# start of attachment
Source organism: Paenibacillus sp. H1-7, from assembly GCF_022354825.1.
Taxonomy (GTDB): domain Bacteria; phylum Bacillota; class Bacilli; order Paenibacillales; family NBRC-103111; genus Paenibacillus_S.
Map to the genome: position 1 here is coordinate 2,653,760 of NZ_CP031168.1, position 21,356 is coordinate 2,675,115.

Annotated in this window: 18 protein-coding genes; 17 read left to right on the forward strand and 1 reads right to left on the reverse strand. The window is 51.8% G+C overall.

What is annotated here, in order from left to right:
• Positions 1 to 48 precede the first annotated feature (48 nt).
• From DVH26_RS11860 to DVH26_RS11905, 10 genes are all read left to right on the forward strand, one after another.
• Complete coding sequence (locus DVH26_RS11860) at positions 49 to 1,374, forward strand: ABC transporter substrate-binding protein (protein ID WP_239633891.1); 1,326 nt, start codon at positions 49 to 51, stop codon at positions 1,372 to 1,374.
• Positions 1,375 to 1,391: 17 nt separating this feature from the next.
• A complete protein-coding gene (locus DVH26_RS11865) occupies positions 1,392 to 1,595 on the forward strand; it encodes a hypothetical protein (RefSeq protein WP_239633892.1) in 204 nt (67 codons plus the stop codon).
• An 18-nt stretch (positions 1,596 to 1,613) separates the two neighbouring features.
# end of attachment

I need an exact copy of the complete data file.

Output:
Source organism: Paenibacillus sp. H1-7, from assembly GCF_022354825.1.
Taxonomy (GTDB): domain Bacteria; phylum Bacillota; class Bacilli; order Paenibacillales; family NBRC-103111; genus Paenibacillus_S.
Map to the genome: position 1 here is coordinate 2,653,760 of NZ_CP031168.1, position 21,356 is coordinate 2,675,115.

Annotated in this window: 18 protein-coding genes; 17 read left to right on the forward strand and 1 reads right to left on the reverse strand. The window is 51.8% G+C overall.

What is annotated here, in order from left to right:
• Positions 1 to 48 precede the first annotated feature (48 nt).
• From DVH26_RS11860 to DVH26_RS11905, 10 genes are all read left to right on the forward strand, one after another.
• Complete coding sequence (locus DVH26_RS11860) at positions 49 to 1,374, forward strand: ABC transporter substrate-binding protein (protein ID WP_239633891.1); 1,326 nt, start codon at positions 49 to 51, stop codon at positions 1,372 to 1,374.
• Positions 1,375 to 1,391: 17 nt separating this feature from the next.
• A complete protein-coding gene (locus DVH26_RS11865) occupies positions 1,392 to 1,595 on the forward strand; it encodes a hypothetical protein (RefSeq protein WP_239633892.1) in 204 nt (67 codons plus the stop codon).
• An 18-nt stretch (positions 1,596 to 1,613) separates the two neighbouring features.